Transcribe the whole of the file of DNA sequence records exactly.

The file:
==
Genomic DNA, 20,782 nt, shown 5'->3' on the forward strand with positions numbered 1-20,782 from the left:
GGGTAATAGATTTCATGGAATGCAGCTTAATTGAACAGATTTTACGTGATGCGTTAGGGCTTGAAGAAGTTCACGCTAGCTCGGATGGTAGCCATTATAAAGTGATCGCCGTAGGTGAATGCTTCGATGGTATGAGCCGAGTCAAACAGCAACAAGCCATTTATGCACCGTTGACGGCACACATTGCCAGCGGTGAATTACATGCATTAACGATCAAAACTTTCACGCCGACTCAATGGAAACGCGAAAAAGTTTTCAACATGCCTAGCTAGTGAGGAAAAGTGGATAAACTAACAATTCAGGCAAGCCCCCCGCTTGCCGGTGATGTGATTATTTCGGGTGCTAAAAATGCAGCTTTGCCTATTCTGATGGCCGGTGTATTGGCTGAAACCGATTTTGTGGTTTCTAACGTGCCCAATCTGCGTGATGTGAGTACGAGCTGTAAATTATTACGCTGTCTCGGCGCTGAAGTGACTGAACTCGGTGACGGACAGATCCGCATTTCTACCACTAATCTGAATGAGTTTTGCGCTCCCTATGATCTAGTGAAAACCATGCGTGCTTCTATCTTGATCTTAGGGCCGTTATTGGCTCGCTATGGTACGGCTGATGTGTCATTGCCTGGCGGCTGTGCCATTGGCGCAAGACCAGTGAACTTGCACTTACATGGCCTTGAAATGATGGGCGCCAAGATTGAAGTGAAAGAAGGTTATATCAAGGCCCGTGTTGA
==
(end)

Genomic DNA, 20,782 nt, shown 5'->3' on the forward strand with positions numbered 1-20,782 from the left:
GGGTAATAGATTTCATGGAATGCAGCTTAATTGAACAGATTTTACGTGATGCGTTAGGGCTTGAAGAAGTTCACGCTAGCTCGGATGGTAGCCATTATAAAGTGATCGCCGTAGGTGAATGCTTCGATGGTATGAGCCGAGTCAAACAGCAACAAGCCATTTATGCACCGTTGACGGCACACATTGCCAGCGGTGAATTACATGCATTAACGATCAAAACTTTCACGCCGACTCAATGGAAACGCGAAAAAGTTTTCAACATGCCTAGCTAGTGAGGAAAAGTGGATAAACTAACAATTCAGGCAAGCCCCCCGCTTGCCGGTGATGTGATTATTTCGGGTGCTAAAAATGCAGCTTTGCCTATTCTGATGGCCGGTGTATTGGCTGAAACCGATTTTGTGGTTTCTAACGTGCCCAATCTGCGTGATGTGAGTACGAGCTGTAAATTATTACGCTGTCTCGGCGCTGAAGTGACTGAACTCGGTGACGGACAGATCCGCATTTCTACCACTAATCTGAATGAGTTTTGCGCTCCCTATGATCTAGTGAAAACCATGCGTGCTTCTATCTTGATCTTAGGGCCGTTATTGGCTCGCTATGGTACGGCTGATGTGTCATTGCCTGGCGGCTGTGCCATTGGCGCAAGACCAGTGAACTTGCACTTACATGGCCTTGAAATGATGGGCGCCAAGATTGAAGTGAAAGAAGGTTATATCAAGGCCCGTGTTGA